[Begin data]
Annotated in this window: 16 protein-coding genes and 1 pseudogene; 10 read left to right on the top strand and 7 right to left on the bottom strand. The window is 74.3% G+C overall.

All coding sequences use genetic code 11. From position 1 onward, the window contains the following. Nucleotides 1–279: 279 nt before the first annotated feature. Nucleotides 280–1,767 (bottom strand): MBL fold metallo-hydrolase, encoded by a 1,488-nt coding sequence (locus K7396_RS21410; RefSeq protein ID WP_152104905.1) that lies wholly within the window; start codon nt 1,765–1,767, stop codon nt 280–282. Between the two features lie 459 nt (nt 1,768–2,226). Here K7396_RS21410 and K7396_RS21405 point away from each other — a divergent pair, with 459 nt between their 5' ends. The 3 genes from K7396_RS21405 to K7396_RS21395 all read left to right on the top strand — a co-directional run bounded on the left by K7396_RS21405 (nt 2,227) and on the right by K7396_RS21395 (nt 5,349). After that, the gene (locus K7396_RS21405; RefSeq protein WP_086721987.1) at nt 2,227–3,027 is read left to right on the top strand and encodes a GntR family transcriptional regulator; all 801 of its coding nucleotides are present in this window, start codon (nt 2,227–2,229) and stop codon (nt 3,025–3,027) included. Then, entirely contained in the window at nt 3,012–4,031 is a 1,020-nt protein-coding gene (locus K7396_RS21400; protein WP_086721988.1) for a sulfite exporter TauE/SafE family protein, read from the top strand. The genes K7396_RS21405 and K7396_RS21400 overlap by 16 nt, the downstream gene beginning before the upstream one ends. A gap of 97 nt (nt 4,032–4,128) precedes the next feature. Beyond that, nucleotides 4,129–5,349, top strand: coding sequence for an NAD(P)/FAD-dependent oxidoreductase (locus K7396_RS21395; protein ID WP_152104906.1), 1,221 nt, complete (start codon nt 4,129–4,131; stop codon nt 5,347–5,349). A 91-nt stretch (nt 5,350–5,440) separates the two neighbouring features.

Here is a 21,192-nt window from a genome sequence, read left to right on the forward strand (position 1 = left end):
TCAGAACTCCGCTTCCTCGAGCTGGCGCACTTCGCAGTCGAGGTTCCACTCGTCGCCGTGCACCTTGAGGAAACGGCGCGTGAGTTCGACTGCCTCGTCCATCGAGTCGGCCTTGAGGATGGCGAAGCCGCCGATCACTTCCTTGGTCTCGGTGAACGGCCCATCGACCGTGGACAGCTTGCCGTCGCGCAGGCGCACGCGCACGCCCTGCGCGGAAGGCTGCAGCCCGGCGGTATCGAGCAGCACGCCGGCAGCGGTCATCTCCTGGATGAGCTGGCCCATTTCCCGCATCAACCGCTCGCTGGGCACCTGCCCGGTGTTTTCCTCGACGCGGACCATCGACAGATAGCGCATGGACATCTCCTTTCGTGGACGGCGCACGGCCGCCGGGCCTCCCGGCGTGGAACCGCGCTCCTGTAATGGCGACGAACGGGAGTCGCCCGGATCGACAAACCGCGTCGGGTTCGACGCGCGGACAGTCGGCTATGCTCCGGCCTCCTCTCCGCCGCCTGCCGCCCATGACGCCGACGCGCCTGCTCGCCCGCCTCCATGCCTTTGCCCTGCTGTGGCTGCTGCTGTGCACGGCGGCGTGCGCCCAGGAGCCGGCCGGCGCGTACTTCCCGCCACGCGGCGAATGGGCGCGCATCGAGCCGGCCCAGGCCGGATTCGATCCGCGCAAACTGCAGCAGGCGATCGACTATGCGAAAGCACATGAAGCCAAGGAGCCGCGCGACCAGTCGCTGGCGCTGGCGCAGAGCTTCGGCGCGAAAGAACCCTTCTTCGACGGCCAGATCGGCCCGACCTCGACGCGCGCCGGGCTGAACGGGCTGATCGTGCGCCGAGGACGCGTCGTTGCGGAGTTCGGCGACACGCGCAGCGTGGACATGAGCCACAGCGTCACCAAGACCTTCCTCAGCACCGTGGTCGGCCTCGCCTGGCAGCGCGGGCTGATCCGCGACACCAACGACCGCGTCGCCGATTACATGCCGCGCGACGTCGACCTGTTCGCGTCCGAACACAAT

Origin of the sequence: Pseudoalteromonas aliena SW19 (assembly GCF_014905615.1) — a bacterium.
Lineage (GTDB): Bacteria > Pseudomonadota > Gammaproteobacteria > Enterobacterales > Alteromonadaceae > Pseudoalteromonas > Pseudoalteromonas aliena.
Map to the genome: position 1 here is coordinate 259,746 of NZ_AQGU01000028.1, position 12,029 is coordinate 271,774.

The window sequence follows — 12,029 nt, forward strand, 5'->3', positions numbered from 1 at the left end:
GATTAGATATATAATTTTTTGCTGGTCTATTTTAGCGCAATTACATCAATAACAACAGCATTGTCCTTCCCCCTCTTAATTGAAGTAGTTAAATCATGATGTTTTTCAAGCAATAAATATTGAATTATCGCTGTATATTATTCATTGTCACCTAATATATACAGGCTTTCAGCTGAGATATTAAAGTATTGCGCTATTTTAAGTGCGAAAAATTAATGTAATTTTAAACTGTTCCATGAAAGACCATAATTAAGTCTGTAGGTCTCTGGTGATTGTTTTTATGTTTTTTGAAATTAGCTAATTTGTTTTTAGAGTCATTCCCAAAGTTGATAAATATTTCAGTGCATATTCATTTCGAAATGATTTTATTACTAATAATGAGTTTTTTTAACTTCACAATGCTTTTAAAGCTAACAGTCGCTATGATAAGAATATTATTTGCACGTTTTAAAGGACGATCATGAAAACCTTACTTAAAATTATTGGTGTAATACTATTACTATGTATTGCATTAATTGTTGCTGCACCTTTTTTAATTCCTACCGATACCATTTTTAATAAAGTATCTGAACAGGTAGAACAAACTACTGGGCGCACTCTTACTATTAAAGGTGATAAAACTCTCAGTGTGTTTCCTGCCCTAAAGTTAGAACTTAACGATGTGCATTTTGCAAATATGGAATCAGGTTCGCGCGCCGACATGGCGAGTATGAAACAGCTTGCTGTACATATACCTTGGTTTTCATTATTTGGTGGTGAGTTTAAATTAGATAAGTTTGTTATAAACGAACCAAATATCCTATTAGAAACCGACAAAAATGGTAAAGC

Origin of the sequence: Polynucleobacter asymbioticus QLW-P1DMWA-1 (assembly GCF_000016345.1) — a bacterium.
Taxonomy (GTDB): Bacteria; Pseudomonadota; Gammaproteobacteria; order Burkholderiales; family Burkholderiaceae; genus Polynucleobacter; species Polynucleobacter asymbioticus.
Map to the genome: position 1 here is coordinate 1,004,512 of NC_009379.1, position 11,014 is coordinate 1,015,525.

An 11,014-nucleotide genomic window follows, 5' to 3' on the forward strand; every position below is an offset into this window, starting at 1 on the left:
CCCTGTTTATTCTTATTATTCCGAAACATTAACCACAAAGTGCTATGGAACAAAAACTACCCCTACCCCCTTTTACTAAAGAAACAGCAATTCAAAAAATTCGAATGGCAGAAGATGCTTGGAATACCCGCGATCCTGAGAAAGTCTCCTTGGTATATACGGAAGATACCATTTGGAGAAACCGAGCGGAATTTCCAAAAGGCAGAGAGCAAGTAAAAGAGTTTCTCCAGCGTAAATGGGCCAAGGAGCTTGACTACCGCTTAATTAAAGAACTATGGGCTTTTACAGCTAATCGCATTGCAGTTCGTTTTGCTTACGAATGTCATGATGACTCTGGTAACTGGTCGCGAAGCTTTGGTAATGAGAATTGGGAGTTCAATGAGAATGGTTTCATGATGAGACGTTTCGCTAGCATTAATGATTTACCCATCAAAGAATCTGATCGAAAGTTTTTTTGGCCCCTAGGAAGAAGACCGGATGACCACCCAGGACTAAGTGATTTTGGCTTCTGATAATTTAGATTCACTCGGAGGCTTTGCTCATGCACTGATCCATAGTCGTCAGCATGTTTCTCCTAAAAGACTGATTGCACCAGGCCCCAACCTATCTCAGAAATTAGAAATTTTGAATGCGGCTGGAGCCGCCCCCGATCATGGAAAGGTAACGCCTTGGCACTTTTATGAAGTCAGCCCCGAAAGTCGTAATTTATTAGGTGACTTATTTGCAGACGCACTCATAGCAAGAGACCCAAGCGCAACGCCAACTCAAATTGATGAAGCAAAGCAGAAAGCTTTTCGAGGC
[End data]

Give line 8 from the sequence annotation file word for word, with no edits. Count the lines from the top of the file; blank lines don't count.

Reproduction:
The window sequence follows — 12,029 nt, forward strand, 5'->3', positions numbered from 1 at the left end: